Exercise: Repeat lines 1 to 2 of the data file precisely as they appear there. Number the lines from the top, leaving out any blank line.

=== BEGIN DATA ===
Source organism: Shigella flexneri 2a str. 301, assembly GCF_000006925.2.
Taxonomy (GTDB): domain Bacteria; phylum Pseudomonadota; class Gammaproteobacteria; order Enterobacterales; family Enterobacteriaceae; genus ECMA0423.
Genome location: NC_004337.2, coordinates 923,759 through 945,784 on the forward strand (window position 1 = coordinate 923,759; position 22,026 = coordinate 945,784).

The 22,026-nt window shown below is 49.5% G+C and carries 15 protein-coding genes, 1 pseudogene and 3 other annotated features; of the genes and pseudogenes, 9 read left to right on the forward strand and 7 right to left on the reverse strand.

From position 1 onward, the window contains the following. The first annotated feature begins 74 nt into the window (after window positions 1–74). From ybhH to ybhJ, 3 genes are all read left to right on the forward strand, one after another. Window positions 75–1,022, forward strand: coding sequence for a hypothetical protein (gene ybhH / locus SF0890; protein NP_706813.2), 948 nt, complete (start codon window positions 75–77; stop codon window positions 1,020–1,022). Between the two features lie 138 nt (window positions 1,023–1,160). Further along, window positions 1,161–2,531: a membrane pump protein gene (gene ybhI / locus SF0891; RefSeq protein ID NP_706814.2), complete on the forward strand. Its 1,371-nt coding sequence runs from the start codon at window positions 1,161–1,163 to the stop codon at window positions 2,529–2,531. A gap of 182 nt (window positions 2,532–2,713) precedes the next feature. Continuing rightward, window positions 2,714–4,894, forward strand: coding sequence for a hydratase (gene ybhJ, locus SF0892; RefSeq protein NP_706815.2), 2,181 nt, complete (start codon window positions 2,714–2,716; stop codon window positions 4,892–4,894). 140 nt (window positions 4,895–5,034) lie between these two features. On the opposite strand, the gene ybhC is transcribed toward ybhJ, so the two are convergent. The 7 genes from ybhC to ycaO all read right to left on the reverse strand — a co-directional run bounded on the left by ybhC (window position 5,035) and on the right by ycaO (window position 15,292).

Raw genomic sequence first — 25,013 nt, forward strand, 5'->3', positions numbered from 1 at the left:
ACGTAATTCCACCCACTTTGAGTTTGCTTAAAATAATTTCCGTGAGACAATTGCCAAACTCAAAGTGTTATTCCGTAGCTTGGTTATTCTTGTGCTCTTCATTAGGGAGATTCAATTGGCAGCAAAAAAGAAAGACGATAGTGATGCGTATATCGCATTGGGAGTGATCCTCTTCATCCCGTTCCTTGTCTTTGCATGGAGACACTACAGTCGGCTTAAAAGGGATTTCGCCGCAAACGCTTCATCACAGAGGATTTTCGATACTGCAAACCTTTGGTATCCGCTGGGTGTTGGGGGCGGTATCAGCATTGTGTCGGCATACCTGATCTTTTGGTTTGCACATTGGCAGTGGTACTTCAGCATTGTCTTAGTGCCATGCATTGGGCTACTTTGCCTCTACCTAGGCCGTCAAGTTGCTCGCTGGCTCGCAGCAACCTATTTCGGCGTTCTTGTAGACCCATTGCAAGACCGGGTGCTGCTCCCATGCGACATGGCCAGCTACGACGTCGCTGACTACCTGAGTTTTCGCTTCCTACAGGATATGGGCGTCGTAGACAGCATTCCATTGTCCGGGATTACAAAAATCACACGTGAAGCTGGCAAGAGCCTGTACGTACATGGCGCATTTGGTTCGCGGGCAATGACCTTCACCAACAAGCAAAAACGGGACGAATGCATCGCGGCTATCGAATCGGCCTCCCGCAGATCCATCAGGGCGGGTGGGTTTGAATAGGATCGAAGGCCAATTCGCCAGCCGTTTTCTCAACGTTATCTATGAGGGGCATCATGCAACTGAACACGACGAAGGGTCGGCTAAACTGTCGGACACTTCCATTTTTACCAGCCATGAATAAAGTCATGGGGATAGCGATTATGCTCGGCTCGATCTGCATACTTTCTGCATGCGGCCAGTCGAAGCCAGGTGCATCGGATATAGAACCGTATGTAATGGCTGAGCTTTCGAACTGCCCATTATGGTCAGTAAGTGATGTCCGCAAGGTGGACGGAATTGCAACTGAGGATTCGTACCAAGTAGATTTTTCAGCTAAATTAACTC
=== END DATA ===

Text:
Source organism: Shigella flexneri 2a str. 301, assembly GCF_000006925.2.
Taxonomy (GTDB): domain Bacteria; phylum Pseudomonadota; class Gammaproteobacteria; order Enterobacterales; family Enterobacteriaceae; genus ECMA0423.